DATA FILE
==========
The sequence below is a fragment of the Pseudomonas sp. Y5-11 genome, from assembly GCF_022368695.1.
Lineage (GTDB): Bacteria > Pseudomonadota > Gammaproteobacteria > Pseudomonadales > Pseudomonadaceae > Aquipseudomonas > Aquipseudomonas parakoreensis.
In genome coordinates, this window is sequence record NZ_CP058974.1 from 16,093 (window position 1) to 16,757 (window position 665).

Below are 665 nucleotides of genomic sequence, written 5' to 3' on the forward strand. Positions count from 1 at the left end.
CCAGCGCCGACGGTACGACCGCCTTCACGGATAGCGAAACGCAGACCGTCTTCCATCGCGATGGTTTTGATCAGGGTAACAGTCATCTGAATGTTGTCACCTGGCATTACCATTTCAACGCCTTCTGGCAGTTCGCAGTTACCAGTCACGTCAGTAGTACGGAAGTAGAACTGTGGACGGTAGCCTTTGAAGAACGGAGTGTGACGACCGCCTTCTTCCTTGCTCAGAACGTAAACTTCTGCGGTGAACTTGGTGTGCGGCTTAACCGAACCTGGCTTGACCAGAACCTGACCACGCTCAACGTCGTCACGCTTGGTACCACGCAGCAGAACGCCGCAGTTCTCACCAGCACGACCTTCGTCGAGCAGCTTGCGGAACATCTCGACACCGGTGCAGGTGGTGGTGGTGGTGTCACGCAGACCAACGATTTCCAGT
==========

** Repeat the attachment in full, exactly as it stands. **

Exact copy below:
The sequence below is a fragment of the Pseudomonas sp. Y5-11 genome, from assembly GCF_022368695.1.
Lineage (GTDB): Bacteria > Pseudomonadota > Gammaproteobacteria > Pseudomonadales > Pseudomonadaceae > Aquipseudomonas > Aquipseudomonas parakoreensis.
In genome coordinates, this window is sequence record NZ_CP058974.1 from 16,093 (window position 1) to 16,757 (window position 665).

Below are 665 nucleotides of genomic sequence, written 5' to 3' on the forward strand. Positions count from 1 at the left end.
CCAGCGCCGACGGTACGACCGCCTTCACGGATAGCGAAACGCAGACCGTCTTCCATCGCGATGGTTTTGATCAGGGTAACAGTCATCTGAATGTTGTCACCTGGCATTACCATTTCAACGCCTTCTGGCAGTTCGCAGTTACCAGTCACGTCAGTAGTACGGAAGTAGAACTGTGGACGGTAGCCTTTGAAGAACGGAGTGTGACGACCGCCTTCTTCCTTGCTCAGAACGTAAACTTCTGCGGTGAACTTGGTGTGCGGCTTAACCGAACCTGGCTTGACCAGAACCTGACCACGCTCAACGTCGTCACGCTTGGTACCACGCAGCAGAACGCCGCAGTTCTCACCAGCACGACCTTCGTCGAGCAGCTTGCGGAACATCTCGACACCGGTGCAGGTGGTGGTGGTGGTGTCACGCAGACCAACGATTTCCAGT